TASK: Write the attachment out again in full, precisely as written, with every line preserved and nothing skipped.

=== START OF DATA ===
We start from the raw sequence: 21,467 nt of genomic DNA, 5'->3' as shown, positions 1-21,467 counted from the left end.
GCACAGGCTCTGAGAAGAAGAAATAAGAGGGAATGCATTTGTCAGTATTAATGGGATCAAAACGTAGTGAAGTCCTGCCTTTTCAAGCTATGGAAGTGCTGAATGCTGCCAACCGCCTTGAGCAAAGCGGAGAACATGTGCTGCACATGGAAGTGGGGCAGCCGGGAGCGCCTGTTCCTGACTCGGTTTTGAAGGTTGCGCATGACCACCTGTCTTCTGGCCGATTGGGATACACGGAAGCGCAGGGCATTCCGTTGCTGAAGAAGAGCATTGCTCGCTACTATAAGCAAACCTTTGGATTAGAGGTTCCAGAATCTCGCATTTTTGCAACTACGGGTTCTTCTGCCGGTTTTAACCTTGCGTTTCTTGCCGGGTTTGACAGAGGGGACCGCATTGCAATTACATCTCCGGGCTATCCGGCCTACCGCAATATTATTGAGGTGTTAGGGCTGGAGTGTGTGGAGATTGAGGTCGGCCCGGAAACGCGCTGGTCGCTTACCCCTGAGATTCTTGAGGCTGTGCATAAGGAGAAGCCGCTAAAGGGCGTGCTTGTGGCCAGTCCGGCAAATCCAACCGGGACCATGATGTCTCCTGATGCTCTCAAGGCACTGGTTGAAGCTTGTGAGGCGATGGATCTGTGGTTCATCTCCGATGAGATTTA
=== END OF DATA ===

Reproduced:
We start from the raw sequence: 21,467 nt of genomic DNA, 5'->3' as shown, positions 1-21,467 counted from the left end.
GCACAGGCTCTGAGAAGAAGAAATAAGAGGGAATGCATTTGTCAGTATTAATGGGATCAAAACGTAGTGAAGTCCTGCCTTTTCAAGCTATGGAAGTGCTGAATGCTGCCAACCGCCTTGAGCAAAGCGGAGAACATGTGCTGCACATGGAAGTGGGGCAGCCGGGAGCGCCTGTTCCTGACTCGGTTTTGAAGGTTGCGCATGACCACCTGTCTTCTGGCCGATTGGGATACACGGAAGCGCAGGGCATTCCGTTGCTGAAGAAGAGCATTGCTCGCTACTATAAGCAAACCTTTGGATTAGAGGTTCCAGAATCTCGCATTTTTGCAACTACGGGTTCTTCTGCCGGTTTTAACCTTGCGTTTCTTGCCGGGTTTGACAGAGGGGACCGCATTGCAATTACATCTCCGGGCTATCCGGCCTACCGCAATATTATTGAGGTGTTAGGGCTGGAGTGTGTGGAGATTGAGGTCGGCCCGGAAACGCGCTGGTCGCTTACCCCTGAGATTCTTGAGGCTGTGCATAAGGAGAAGCCGCTAAAGGGCGTGCTTGTGGCCAGTCCGGCAAATCCAACCGGGACCATGATGTCTCCTGATGCTCTCAAGGCACTGGTTGAAGCTTGTGAGGCGATGGATCTGTGGTTCATCTCCGATGAGATTTA